Theology

Salvation and the “Pursuit of Happiness”

by Paul L. Gavrilyuk

selfhelp

Our pop culture is presently awash with books offering assistance in the “pursuit of happiness.” A search for “happiness” on amazon.com produces nearly 250,000 results, with books ranging from The Positivity Kit (“instant happiness on every page”), to a volume that more realistically guarantees to make you 10% Happier, to a teen’s guide How to Like Yourself, to How to Be Happy in an Unhappy World, to Happiness is a Serious Problem, to, finally, Authentic Happiness. Then there is more specialized literature, such as The Happiness Diet (featuring a yummy chocolate-dipped strawberry on the cover), The Weight of Happiness (combining both a diet and an exercise program), Financial Happine$$ (with the appropriate dollar signs), and of course, Complete Guide to Sexual Happiness after Age 60 (this one is self-explanatory). Should you feel cheated in this brave new world, there are also titles such as Who Stole My Happiness? and even The Happiness Trap. The books that tap into the spiritual dimension of happiness generally serve “religion lite,” such as Gratitude Works!, which assures us that becoming more grateful helps with depression. While there are notable exceptions,[1] the vast majority of self-help books confidently locate happiness in this life and this world.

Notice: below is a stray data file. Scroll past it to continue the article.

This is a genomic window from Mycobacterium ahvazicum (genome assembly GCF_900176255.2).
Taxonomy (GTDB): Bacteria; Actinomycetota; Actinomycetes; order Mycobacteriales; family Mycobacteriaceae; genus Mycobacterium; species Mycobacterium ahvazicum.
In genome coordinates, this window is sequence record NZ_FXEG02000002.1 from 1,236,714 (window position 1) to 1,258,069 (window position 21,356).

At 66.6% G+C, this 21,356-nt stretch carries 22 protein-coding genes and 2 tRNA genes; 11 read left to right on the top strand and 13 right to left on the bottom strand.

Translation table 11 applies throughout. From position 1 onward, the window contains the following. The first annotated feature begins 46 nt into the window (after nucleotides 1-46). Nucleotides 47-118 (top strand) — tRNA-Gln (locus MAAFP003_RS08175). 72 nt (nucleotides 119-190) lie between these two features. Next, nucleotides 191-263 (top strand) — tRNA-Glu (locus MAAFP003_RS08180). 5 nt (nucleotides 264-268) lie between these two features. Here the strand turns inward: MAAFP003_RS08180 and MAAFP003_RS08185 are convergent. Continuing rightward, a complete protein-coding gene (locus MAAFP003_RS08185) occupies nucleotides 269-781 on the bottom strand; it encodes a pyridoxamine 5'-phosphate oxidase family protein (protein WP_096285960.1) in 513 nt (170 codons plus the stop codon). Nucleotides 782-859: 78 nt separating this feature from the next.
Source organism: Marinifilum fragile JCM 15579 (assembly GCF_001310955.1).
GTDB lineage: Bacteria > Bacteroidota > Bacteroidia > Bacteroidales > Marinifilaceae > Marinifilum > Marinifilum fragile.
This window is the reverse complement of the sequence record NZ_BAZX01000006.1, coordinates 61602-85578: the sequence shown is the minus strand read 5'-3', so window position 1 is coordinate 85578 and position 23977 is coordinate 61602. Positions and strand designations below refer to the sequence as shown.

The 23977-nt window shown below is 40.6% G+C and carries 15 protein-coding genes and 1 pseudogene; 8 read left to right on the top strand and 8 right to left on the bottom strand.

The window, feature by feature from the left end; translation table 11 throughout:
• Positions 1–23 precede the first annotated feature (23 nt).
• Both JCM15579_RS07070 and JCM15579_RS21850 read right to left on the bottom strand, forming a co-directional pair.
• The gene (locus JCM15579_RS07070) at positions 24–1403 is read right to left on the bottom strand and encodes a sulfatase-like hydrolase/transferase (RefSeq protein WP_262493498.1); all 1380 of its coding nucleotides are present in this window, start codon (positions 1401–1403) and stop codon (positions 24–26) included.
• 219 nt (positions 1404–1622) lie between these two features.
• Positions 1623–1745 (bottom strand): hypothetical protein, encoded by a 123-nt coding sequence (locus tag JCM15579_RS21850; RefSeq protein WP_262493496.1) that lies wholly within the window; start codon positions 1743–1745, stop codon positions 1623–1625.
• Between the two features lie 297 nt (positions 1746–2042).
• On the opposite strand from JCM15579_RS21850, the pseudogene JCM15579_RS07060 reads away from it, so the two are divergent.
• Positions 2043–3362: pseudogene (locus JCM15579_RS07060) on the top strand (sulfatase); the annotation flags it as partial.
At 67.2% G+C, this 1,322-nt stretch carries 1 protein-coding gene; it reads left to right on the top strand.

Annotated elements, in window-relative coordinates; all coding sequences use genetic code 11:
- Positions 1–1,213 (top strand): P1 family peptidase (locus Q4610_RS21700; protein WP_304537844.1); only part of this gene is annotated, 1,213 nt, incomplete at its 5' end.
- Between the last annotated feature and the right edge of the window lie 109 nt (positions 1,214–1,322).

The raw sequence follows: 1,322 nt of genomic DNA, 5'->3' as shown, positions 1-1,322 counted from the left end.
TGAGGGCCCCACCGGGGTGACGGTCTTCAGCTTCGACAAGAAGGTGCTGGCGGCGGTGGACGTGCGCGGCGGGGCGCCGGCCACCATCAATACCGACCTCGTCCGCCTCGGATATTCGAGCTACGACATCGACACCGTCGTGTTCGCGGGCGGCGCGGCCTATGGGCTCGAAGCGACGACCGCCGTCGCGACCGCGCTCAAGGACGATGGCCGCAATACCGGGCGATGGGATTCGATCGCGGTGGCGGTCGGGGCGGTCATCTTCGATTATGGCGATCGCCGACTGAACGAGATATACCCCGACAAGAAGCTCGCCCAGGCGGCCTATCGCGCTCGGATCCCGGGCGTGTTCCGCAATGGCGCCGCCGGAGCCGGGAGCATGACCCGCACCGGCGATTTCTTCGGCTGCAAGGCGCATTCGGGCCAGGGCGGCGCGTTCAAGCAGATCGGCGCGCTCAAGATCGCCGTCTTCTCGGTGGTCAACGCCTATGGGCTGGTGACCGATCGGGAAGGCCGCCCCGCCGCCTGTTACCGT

In contrast, the Christian understanding of salvation, as it is traditionally expressed, involves everlasting life and the reality that transcends this world, namely, the kingdom of God. Continue Reading…

On Behalf of Thinking

by Crina Gschwandtner

Do we still think in our culture today? We are increasingly living in a world where reflection is reduced to superficial slogans and short soundbites, where communication is conducted in a homogeneous echo chamber of my own opinions rather than genuine discourse, where meaning has become the unthinking repetition of platitudes rather than deep engagement with the issues at stake.

This is true both outside the church and, regrettably, within it. Yet, in the current climate we cannot afford simply to parrot spiritual platitudes, to feed our children facile and simplistic versions of the faith, to remain theologically at the level of kindergarten conversation. If Orthodoxy is to be a vibrant tradition today, if its faith is to make sense to and in a postmodern culture, it has to grapple with the contemporary reality in all its complexity. Continue Reading…

Toward a Multicultural Symphonia: Orthodox Solidarity in an Age of Diversity

by Chris Durante

With all of the controversies concerning non-attendance at the Holy and Great Council of the Orthodox Church that took place in Crete this past June, I would like to propose that a re-conceptualization of the Byzantine religio-political ideal of symphonia might be able to speak to the issue of the Orthodox world’s internal cultural diversity and the tensions that arise amongst its autocephalous ecclesial communities. As an ethical ideal grounded in the pursuit of social harmony and concordance amongst distinct voices, symphonia can be re-conceptualized as implying a more robust and polyphonic understanding of its purview, whereby symphonia may serve as the foundation of an Orthodox Christian multiculturalism. Continue Reading…